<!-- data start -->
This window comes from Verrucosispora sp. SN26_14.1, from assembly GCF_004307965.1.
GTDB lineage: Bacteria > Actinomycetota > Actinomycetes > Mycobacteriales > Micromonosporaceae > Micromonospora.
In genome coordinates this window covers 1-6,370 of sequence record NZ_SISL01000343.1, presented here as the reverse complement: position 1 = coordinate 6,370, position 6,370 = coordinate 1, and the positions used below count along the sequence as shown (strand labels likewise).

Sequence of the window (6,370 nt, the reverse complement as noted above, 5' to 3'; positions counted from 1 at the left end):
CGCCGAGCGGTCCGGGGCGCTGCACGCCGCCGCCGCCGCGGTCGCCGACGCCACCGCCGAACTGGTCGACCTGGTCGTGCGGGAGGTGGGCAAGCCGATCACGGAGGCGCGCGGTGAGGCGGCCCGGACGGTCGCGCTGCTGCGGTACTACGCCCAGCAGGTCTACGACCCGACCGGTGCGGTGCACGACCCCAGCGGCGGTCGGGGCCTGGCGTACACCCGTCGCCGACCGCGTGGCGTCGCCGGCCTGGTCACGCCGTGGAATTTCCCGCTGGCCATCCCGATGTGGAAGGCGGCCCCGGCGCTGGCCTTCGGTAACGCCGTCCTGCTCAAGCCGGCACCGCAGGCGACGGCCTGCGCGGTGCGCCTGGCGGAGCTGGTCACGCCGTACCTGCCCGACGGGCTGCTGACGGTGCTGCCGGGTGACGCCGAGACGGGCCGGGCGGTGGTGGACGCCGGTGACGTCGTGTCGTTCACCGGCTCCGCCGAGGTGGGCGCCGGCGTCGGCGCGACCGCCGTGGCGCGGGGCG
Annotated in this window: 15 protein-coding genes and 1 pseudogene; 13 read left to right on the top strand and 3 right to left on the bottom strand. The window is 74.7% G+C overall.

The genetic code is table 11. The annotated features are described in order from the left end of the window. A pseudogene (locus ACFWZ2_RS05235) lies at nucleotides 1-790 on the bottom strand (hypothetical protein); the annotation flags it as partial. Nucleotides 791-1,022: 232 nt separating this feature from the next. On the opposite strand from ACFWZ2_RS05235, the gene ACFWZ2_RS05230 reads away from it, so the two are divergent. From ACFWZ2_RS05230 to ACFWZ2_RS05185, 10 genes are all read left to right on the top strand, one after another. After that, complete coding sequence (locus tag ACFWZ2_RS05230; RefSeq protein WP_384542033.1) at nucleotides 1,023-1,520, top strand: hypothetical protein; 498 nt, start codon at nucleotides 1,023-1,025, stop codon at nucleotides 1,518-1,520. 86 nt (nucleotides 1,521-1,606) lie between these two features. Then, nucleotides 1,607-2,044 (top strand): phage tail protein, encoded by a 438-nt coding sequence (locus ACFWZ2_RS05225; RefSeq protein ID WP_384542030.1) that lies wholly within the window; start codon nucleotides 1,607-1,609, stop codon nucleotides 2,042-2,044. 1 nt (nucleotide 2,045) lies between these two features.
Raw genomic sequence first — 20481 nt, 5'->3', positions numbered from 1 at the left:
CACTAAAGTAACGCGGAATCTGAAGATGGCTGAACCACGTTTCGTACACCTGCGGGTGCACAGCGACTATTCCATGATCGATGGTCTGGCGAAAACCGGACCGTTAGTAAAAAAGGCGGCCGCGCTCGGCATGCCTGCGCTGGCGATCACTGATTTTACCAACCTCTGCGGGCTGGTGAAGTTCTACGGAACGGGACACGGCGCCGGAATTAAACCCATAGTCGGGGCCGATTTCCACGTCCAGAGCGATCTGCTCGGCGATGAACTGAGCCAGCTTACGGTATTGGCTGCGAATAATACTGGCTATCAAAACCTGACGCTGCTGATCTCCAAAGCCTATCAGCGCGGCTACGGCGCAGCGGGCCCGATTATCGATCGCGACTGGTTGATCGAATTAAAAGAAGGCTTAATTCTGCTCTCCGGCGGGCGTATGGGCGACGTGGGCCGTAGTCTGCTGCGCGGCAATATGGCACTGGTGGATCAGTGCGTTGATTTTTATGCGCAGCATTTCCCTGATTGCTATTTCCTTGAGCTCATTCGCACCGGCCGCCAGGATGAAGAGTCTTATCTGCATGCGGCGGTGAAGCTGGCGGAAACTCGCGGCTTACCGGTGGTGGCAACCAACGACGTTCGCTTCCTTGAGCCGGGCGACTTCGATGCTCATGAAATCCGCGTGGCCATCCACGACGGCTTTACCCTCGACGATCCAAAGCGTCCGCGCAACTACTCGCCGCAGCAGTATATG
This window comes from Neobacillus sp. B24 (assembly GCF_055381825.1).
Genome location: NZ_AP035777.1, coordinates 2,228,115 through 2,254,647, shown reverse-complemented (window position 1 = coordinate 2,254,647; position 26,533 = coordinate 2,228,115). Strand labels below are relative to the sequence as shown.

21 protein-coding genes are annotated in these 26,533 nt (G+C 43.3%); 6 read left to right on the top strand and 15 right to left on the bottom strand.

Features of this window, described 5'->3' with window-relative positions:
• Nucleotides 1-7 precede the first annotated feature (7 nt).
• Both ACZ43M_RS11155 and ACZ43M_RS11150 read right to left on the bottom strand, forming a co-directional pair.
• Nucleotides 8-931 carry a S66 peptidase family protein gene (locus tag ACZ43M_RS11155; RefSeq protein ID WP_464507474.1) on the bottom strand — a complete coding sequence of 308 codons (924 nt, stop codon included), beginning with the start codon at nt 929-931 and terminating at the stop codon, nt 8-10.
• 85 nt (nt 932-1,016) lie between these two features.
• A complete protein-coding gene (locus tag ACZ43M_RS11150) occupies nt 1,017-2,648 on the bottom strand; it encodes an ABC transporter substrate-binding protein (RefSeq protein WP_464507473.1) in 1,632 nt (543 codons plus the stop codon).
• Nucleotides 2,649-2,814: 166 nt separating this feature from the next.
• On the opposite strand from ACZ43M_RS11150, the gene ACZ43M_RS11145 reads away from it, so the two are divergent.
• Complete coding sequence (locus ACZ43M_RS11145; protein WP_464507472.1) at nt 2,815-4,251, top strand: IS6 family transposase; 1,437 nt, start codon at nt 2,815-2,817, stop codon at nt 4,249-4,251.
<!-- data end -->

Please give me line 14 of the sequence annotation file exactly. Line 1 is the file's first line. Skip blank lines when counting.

• Nucleotides 1-7 precede the first annotated feature (7 nt).